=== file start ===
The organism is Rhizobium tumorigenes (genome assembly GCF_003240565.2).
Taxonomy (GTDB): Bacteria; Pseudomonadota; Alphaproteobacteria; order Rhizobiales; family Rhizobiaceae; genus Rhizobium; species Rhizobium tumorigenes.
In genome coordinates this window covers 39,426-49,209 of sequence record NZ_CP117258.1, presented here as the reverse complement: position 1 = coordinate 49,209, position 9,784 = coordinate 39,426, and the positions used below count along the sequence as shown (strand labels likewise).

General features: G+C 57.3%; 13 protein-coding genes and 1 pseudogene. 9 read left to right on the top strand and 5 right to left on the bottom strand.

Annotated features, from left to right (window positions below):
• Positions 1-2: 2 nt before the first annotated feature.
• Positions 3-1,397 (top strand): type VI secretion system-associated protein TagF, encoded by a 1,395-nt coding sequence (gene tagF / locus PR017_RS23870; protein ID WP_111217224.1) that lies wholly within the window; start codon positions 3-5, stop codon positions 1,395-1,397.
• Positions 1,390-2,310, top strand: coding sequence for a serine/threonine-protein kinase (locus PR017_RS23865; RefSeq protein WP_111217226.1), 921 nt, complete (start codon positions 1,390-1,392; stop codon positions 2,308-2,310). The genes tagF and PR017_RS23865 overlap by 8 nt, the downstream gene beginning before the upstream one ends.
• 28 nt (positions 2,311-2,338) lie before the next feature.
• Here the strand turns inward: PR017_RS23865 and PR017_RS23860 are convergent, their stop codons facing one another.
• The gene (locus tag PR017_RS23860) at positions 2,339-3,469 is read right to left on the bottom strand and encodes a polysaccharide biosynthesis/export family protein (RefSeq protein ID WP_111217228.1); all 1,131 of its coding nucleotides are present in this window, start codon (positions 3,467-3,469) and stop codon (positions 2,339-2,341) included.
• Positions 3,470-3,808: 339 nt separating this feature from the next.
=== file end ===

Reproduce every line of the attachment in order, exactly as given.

The organism is Rhizobium tumorigenes (genome assembly GCF_003240565.2).
Taxonomy (GTDB): Bacteria; Pseudomonadota; Alphaproteobacteria; order Rhizobiales; family Rhizobiaceae; genus Rhizobium; species Rhizobium tumorigenes.
In genome coordinates this window covers 39,426-49,209 of sequence record NZ_CP117258.1, presented here as the reverse complement: position 1 = coordinate 49,209, position 9,784 = coordinate 39,426, and the positions used below count along the sequence as shown (strand labels likewise).

General features: G+C 57.3%; 13 protein-coding genes and 1 pseudogene. 9 read left to right on the top strand and 5 right to left on the bottom strand.

Annotated features, from left to right (window positions below):
• Positions 1-2: 2 nt before the first annotated feature.
• Positions 3-1,397 (top strand): type VI secretion system-associated protein TagF, encoded by a 1,395-nt coding sequence (gene tagF / locus PR017_RS23870; protein ID WP_111217224.1) that lies wholly within the window; start codon positions 3-5, stop codon positions 1,395-1,397.
• Positions 1,390-2,310, top strand: coding sequence for a serine/threonine-protein kinase (locus PR017_RS23865; RefSeq protein WP_111217226.1), 921 nt, complete (start codon positions 1,390-1,392; stop codon positions 2,308-2,310). The genes tagF and PR017_RS23865 overlap by 8 nt, the downstream gene beginning before the upstream one ends.
• 28 nt (positions 2,311-2,338) lie before the next feature.
• Here the strand turns inward: PR017_RS23865 and PR017_RS23860 are convergent, their stop codons facing one another.
• The gene (locus tag PR017_RS23860) at positions 2,339-3,469 is read right to left on the bottom strand and encodes a polysaccharide biosynthesis/export family protein (RefSeq protein ID WP_111217228.1); all 1,131 of its coding nucleotides are present in this window, start codon (positions 3,467-3,469) and stop codon (positions 2,339-2,341) included.
• Positions 3,470-3,808: 339 nt separating this feature from the next.